Monday, March 15, 2010

Review: Lesser-Known Giants of the 20th Century by Charles M. Aulino

Wonderful life stories quickly fade from collective memory, so that the lessons and inspiration they offer are lost to future generations. Every age has produced people who accomplished great things in life and became celebrities as a result, but whose stars have grown faint over time. Here are 11 stories that form a mosaic of 20th century history. Two of the subjects, though not Americans themselves, identify closely with the American experience of the 20th Century. All the others were either people of long-standing American heritage or the descendants of more recent immigrants. They were Polish, Italian, Jewish, German, African-American and Palestinian. They include figures from professional sports, politics, journalism, entertainment, academe and banking. Diversity, however, was a happy byproduct. The objective was to find stories that amaze, inspire and warm the heart. People of great achievement seem to attract and cross paths with the most powerful, talented, wealthy, glamorous and famous. Biographical vignettes are sprinkled throughout these stories. Among the many historical figures encountered are Bernard Shaw, Mark Twain, Herbert Hoover, Franklin D. Roosevelt, Babe Ruth, Will Rogers, Wild Bill Donovan, J. Robert Oppenheimer, Jesse Owens, Jimmy Braddock, Damon Runyon, Red Barber, Fiorello LaGuardia, Joseph McCarthy, Herb Block, Thomas Dewey, Martin Luther King, Jr., Rosa Parks, Marie Curie, Claude Pepper, Sam Ervin, Christiaan Barnard, Henry Heimlich, Ralph Nader and Daniel Barenboim. The primary objective of this work is to inspire a sense of amazement. The achievements of the main subjects, their portrayal within the American century, and their inter-actions with other sleeping giants are the results.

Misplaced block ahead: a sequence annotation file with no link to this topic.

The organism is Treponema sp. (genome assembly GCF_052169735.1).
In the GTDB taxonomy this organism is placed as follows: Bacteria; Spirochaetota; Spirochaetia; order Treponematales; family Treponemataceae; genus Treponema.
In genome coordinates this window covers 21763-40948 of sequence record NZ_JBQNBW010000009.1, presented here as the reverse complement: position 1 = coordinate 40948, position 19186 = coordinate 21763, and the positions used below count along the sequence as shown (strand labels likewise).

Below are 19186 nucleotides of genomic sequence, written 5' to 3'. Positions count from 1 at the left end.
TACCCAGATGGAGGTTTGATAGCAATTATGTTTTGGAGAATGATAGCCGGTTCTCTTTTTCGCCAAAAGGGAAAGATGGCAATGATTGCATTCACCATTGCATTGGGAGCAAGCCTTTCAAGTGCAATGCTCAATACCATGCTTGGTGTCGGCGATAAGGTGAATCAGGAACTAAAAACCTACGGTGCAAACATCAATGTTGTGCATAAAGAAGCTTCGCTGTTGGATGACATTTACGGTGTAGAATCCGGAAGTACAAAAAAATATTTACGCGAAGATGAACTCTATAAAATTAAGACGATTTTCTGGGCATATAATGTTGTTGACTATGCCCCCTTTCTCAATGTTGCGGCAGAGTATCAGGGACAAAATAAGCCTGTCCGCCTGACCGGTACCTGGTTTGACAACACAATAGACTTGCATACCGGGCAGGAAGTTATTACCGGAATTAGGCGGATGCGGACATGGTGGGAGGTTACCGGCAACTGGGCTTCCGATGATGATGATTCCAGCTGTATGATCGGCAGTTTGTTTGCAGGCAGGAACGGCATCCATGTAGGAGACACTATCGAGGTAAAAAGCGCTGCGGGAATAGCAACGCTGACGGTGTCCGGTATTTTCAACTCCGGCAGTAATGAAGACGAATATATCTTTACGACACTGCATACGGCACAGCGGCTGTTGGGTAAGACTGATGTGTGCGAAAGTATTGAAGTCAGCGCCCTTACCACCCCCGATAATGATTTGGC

Received from the publicist for review.

This was a fat book at 445 pages that profiles eleven fascinating individuals. Each profile contained quite a bit of background information, making each profile almost a novella onto itself. These lengthy profiles could be a bit overwhelming and read rather like a textbook. The profiles also focused rather too much on racial and religious accomplishments.

This one gets three stars. It was not my favorite, but was still a solid work. If you can manage to wade through the lengthy profiles the material presented is interesting, as are the choices of individuals profiled. It is certainly not light reading though. History buffs should find it intriguing.


★★☆☆ = Liked It



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